‘So it’s settled. We head north.’ Her hand resting lightly on the pommel of her sword, Saltar looked at each of her companions in turn. Pheos returned her gaze coolly, sparks of shadow flickering around his gloved hands. Gramble shrugged and hefted his axe from one compact, muscled shoulder to the other. ‘No objections?’ said Saltar. ‘Then we ride as soon as...’ She hesitated. ‘Where’s Dingleton?’
‘Curse him!’ muttered Gramble, looking around. ‘Stupid wretched creature.’ Pheos smiled archly.
‘I believe our diminutive friend is currently relieving himself,’ he said, nodding towards a nearby bush.
‘Sorry!’ said the bush. ‘Sorry! Hang on, I’m just...’ The bush rustled and Dingleton fell out, his trousers round his ankles. ‘Wooaah!’ He tumbled head over heels down the muddy slope, his hands stuck in his belt as he tried desperately to pull his pants up.
‘Dingleton!’ snapped Saltar. ‘Get up. We’re heading north. Where did you tie up the horses?’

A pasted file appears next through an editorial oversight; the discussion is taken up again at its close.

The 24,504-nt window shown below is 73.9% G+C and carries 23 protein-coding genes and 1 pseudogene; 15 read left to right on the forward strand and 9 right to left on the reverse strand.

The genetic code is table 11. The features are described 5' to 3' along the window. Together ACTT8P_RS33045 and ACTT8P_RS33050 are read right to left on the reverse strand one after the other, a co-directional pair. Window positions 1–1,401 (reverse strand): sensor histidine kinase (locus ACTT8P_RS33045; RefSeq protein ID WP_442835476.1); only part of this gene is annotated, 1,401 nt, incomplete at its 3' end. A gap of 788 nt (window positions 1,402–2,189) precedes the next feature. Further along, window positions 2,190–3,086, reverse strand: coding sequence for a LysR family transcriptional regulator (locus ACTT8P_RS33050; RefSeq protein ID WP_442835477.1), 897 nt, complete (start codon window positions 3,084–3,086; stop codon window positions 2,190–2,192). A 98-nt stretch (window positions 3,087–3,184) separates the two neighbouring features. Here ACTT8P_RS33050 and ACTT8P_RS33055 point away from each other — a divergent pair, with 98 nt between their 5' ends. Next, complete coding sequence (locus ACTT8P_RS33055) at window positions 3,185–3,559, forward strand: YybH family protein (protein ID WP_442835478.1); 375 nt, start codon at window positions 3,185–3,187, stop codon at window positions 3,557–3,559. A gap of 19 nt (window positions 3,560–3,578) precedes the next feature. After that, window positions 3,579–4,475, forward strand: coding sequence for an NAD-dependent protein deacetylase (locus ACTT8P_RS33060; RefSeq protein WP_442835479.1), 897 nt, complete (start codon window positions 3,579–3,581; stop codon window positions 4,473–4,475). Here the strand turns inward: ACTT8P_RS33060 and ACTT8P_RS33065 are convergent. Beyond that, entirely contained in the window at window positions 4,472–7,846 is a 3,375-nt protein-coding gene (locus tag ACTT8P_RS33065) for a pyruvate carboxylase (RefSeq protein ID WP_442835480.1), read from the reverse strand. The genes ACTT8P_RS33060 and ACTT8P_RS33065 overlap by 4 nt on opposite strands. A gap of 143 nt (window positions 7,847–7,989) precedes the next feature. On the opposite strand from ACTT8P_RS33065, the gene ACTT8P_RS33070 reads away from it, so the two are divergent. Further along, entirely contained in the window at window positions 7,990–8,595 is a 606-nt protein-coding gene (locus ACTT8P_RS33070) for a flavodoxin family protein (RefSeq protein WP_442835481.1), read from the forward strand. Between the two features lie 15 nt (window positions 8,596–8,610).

‘Tie up?’ said Dingleton, a baffled expression on his face. ‘They were... um...’
‘I’ll murder him!’ yelled Gramble, gripping his axe. Saltar sighed.
‘At least tell me you picked up the bag with the holy amulet in,’ she said.
‘The thing about that...’ Dingleton began, before losing his balance and falling flat on his face.
‘Why is he here again?’ hissed Pheos.
‘I don’t know,’ Dingleton moaned quietly to himself. ‘I really don’t know. I’m not equipped for this. It seems cruel even to have brought me. When you think about it...’ Whatever he had been about to say, it was muffled by the bird faeces that fell directly into his mouth at that exact moment.